FDA: Over-the-Counter Cold Medicine Too Risky for Young Children

Parents should not give sniffling babies and toddlers over-the-counter cough and cold medicines — they are too risky for tots so small, the U.S. government was to say on Thursday.

The Food and Drug Administration still has not decided if the remedies are appropriate for older children to continue using, officials told The Associated Press.

Expect a decision on that by spring, the deadline necessary to notify manufacturers before they begin production for next fall's cold season.

For now, the FDA is issuing a public health advisory to warn parents to avoid these drugs for children under age 2 "because serious and potentially life-threatening side effects can occur."

It's not the first warning about cold remedies and toddler: Drug companies last October quit selling dozens of versions targeted specifically to babies and toddlers. That same month, the FDA's own scientific advisers voted that the drugs don't even work in small children and should not be used in preschoolers, either — anyone under age 6.

Thursday's advisory marks the government's first ruling on the issue: Don't give the drugs to children under 2. And it comes now because the FDA is worried that parents have not gotten that message despite all the publicity last fall.

Dr. Manny Alvarez, FOXnews.com managing editor of health, said the ruling is a welcome decision from the FDA that will better ensure the safety of young children.

"Basically, this is the final confirmation on something the FDA had been looking at for quite a while and that is what are the potential side effects of these medicines on children under 2," Alvarez said. "There aren't any studies on children under 2 and, because of ethical concerns, there likely won't be any studies anytime soon."

Alvarez said there were several criteria that went into the FDA’s decision.

"No. 1, the dosification of these medicines for children under 2 is not well-understood and, if you look, most bottles tell parents to consult a physician for young children," he said. "But the pediatricians don’t have any guidelines on how much children this age need, so recommendations are usually made arbitrarily.

"But the second thing is that the metabolisms of children differ from the metabolisms of adults, so there’s no way of knowing how the child will metabolize the medication and what potential side effects it will have,” Alvarez continued.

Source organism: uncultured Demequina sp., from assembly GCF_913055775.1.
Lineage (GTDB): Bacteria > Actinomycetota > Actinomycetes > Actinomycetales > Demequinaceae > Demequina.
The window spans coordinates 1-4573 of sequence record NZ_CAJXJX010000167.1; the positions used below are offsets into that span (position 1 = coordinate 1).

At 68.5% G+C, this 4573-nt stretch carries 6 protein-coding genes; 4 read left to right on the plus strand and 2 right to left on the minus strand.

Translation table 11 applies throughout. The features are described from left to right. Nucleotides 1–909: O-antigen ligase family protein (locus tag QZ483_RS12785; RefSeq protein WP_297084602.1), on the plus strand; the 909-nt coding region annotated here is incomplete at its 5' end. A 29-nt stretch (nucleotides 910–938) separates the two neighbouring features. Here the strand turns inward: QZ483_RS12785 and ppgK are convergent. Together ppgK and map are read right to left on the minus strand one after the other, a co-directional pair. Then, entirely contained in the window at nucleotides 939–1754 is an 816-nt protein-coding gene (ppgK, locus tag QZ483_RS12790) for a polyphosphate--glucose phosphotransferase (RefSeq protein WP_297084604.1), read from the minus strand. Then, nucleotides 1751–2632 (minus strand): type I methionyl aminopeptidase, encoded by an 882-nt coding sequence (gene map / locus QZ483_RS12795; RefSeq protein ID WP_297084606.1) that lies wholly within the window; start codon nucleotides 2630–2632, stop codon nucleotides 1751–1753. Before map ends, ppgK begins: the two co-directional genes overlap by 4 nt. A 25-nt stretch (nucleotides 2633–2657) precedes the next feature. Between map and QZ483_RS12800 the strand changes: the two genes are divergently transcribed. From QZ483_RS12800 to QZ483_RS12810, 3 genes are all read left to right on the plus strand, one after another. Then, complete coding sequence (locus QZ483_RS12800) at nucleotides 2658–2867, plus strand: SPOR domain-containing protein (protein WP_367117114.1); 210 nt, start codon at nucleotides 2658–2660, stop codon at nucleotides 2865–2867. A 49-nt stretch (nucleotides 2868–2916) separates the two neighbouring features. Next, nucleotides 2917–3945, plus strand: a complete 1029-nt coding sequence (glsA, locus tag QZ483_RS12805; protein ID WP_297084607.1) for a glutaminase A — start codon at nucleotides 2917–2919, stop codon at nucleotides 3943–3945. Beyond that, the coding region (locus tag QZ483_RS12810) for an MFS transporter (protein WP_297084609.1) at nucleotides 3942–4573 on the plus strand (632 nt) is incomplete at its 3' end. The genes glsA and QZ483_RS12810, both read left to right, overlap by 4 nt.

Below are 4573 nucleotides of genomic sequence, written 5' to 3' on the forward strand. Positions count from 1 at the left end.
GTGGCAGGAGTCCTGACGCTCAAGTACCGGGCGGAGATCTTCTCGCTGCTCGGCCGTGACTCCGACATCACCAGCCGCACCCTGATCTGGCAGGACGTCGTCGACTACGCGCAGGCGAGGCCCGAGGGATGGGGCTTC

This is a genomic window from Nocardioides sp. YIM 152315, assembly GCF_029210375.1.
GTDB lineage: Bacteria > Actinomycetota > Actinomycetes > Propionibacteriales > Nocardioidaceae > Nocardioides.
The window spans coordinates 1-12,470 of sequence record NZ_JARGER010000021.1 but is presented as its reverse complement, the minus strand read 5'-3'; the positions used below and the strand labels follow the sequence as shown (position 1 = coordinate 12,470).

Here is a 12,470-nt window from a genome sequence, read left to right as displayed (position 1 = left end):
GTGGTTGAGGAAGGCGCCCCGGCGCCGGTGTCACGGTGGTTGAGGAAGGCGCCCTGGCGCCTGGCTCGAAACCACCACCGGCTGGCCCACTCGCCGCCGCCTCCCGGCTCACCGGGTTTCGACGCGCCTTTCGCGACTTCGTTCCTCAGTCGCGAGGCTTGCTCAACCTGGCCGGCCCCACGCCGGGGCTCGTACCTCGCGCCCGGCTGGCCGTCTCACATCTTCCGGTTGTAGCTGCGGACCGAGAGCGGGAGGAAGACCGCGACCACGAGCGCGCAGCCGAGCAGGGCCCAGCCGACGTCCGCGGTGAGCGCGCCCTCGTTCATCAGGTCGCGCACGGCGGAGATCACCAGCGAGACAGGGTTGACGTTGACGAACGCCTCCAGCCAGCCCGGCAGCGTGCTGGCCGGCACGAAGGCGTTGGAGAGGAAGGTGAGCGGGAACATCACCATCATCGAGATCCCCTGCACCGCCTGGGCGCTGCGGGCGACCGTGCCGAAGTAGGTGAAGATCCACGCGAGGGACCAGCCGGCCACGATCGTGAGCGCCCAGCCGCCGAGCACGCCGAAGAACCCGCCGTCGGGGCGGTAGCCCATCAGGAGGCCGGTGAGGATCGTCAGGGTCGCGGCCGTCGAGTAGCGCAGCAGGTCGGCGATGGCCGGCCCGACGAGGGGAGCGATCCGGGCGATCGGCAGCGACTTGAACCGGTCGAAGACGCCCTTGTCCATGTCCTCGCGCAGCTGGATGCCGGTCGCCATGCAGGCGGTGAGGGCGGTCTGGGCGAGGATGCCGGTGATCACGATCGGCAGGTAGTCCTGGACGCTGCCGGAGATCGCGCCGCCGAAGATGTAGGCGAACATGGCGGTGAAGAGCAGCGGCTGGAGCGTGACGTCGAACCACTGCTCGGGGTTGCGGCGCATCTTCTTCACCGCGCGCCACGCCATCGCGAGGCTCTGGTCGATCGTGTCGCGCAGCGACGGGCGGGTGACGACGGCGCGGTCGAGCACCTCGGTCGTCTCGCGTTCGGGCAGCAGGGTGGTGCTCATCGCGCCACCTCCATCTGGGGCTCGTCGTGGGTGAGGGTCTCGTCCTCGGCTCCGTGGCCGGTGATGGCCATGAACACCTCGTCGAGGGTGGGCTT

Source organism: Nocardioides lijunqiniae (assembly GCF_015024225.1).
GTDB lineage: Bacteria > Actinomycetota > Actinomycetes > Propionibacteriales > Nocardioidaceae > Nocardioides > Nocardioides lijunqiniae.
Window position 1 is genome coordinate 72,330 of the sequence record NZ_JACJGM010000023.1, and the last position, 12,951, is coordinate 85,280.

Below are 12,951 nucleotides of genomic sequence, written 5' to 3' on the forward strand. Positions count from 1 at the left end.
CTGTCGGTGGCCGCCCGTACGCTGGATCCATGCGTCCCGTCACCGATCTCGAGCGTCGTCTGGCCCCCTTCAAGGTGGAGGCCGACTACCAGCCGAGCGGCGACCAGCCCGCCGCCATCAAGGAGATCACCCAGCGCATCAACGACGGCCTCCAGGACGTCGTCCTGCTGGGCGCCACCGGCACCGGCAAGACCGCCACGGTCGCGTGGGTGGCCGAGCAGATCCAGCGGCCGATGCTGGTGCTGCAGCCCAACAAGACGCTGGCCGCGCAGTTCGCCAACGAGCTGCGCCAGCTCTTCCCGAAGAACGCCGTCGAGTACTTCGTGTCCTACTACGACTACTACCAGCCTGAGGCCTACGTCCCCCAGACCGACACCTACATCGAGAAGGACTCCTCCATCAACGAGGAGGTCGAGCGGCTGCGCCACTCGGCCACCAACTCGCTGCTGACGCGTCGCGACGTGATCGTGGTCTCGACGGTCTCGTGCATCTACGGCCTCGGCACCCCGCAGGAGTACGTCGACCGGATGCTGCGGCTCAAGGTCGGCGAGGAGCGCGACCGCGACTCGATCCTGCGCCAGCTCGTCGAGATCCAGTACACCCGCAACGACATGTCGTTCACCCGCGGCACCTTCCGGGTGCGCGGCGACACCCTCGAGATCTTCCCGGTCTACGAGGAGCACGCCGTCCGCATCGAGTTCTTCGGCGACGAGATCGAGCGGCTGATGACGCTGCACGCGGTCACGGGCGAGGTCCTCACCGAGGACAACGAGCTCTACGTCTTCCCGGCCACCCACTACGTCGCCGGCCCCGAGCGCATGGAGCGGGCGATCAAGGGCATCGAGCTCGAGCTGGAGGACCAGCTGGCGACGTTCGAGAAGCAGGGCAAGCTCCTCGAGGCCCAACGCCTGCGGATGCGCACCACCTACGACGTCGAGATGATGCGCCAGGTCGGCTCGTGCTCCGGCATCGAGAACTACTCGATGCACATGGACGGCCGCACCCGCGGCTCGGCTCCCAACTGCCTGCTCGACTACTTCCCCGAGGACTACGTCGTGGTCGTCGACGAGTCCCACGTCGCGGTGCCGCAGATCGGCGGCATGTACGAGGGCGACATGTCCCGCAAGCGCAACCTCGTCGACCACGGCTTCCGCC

Finally, Alvarez said there are many misconceptions on the part of parents as to how these medicines work.

"These medicines treat symptoms; they don’t cure a cold," he said. "So if parents think they are curing something with these medicines, they’re kidding themselves. When it comes to small children, keeping them hydrated, monitoring them and consulting a pediatrician are far more important then relying on over-the-counter medicine."

They still may have infant-targeted drugs at home, or they may buy drugs meant for older children to give to hacking tots instead, said Dr. Charles Ganley, FDA's nonprescription drugs chief.

"We still have a concern," Ganley said. "It falls out of people's consciousness. We're still in the middle of cold season right now."

Ganley said he is particularly concerned by recent surveys that suggest many parents don't believe OTC cold remedies could pose a problem, especially if they've used them with an older child who seemed to get better.

Thursday's move is a good first step, said Dr. Joshua Sharfstein, Baltimore's health commissioner, who petitioned the FDA last year to end use of these nonprescription remedies by children under 6, a move backed by the American Academy of Pediatrics.

The reason: There's no evidence that these oral drugs actually ease cold symptoms in children so young — some studies suggest they do no good at all. And while serious side effects are fairly rare, they do occur. Indeed, the Centers for Disease Control and Prevention last year reported that more than 1,500 babies and toddlers wound up in emergency rooms over a two-year period because of the drugs.

"It's one thing if you're curing cancer, but we're talking about a self-limiting illness," said Sharfstein. "If there's really no evidence of benefit, you don't want to risk the rare problem. Then you're left with tragedy that you can't justify."

The drug industry says these medicines are used 3.8 billion times a year in treating children's cough and cold symptoms and are safe for those over 2.

Health groups acknowledge that while low doses of cold medicine don't usually endanger an individual child, the bigger risk is unintentional overdose. For example, the same decongestants, cough suppressants and antihistamines are in multiple products, so using more than one to address different symptoms — or having multiple caregivers administer doses — can quickly add up. Also, children's medicines are supposed to be measured with the dropper or measuring cap that comes with each product, not an inaccurate kitchen teaspoon.

The Associated Press contributed to this report.